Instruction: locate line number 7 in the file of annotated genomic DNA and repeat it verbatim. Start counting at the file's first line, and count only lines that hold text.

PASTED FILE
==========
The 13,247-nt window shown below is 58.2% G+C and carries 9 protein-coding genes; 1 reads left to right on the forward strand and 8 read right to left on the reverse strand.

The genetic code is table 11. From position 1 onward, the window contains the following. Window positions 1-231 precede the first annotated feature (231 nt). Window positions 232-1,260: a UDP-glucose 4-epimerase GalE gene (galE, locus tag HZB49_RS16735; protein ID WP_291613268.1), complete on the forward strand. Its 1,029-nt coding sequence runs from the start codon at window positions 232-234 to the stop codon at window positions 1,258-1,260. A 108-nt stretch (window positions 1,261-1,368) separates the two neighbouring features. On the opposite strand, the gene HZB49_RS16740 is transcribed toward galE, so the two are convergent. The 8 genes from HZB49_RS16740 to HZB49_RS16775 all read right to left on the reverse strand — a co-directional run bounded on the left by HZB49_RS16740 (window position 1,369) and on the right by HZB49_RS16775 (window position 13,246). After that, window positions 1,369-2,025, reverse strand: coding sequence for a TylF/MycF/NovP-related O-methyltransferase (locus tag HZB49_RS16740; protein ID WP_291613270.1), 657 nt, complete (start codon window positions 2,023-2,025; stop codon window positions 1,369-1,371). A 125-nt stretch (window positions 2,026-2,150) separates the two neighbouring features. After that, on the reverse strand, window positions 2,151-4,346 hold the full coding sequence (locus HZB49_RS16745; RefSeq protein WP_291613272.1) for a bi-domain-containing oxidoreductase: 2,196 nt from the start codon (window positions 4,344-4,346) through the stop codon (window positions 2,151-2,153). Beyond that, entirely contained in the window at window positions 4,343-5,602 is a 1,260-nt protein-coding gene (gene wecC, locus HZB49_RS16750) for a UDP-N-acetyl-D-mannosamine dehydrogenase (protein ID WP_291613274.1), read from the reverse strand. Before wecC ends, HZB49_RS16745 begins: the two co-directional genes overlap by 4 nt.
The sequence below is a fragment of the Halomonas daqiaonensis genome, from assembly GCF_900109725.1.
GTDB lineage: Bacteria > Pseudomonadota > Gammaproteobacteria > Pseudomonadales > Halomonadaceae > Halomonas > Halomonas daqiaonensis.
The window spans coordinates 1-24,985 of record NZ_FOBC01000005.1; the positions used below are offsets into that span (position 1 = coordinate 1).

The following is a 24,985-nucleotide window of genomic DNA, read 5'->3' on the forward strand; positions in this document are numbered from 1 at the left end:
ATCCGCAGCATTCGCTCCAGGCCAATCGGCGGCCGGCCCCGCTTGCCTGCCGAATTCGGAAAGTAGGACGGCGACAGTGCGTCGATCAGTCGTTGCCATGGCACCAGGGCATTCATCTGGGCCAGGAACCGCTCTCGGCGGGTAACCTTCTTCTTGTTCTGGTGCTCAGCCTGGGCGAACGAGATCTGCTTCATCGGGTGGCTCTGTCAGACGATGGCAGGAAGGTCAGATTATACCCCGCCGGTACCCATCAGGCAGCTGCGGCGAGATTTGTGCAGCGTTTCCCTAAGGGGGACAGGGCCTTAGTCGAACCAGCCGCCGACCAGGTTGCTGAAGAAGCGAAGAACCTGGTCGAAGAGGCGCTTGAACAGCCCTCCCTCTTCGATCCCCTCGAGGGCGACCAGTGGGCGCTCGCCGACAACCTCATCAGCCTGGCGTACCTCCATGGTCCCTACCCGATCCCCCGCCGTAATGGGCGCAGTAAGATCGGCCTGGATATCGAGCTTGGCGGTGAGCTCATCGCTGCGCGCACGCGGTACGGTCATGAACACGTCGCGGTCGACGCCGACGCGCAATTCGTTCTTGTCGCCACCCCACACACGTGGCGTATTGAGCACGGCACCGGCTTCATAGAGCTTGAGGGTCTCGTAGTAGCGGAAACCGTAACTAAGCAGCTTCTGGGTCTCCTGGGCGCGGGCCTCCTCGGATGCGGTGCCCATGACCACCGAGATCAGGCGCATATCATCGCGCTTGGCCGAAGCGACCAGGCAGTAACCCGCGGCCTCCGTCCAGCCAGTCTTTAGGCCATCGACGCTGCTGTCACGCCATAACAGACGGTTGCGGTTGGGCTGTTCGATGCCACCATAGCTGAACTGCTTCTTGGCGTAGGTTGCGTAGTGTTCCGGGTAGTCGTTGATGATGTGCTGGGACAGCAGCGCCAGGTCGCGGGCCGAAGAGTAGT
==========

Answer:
ATCCGCAGCATTCGCTCCAGGCCAATCGGCGGCCGGCCCCGCTTGCCTGCCGAATTCGGAAAGTAGGACGGCGACAGTGCGTCGATCAGTCGTTGCCATGGCACCAGGGCATTCATCTGGGCCAGGAACCGCTCTCGGCGGGTAACCTTCTTCTTGTTCTGGTGCTCAGCCTGGGCGAACGAGATCTGCTTCATCGGGTGGCTCTGTCAGACGATGGCAGGAAGGTCAGATTATACCCCGCCGGTACCCATCAGGCAGCTGCGGCGAGATTTGTGCAGCGTTTCCCTAAGGGGGACAGGGCCTTAGTCGAACCAGCCGCCGACCAGGTTGCTGAAGAAGCGAAGAACCTGGTCGAAGAGGCGCTTGAACAGCCCTCCCTCTTCGATCCCCTCGAGGGCGACCAGTGGGCGCTCGCCGACAACCTCATCAGCCTGGCGTACCTCCATGGTCCCTACCCGATCCCCCGCCGTAATGGGCGCAGTAAGATCGGCCTGGATATCGAGCTTGGCGGTGAGCTCATCGCTGCGCGCACGCGGTACGGTCATGAACACGTCGCGGTCGACGCCGACGCGCAATTCGTTCTTGTCGCCACCCCACACACGTGGCGTATTGAGCACGGCACCGGCTTCATAGAGCTTGAGGGTCTCGTAGTAGCGGAAACCGTAACTAAGCAGCTTCTGGGTCTCCTGGGCGCGGGCCTCCTCGGATGCGGTGCCCATGACCACCGAGATCAGGCGCATATCATCGCGCTTGGCCGAAGCGACCAGGCAGTAACCCGCGGCCTCCGTCCAGCCAGTCTTTAGGCCATCGACGCTGCTGTCACGCCATAACAGACGGTTGCGGTTGGGCTGTTCGATGCCACCATAGCTGAACTGCTTCTTGGCGTAGGTTGCGTAGTGTTCCGGGTAGTCGTTGATGATGTGCTGGGACAGCAGCGCCAGGTCGCGGGCCGAAGAGTAGT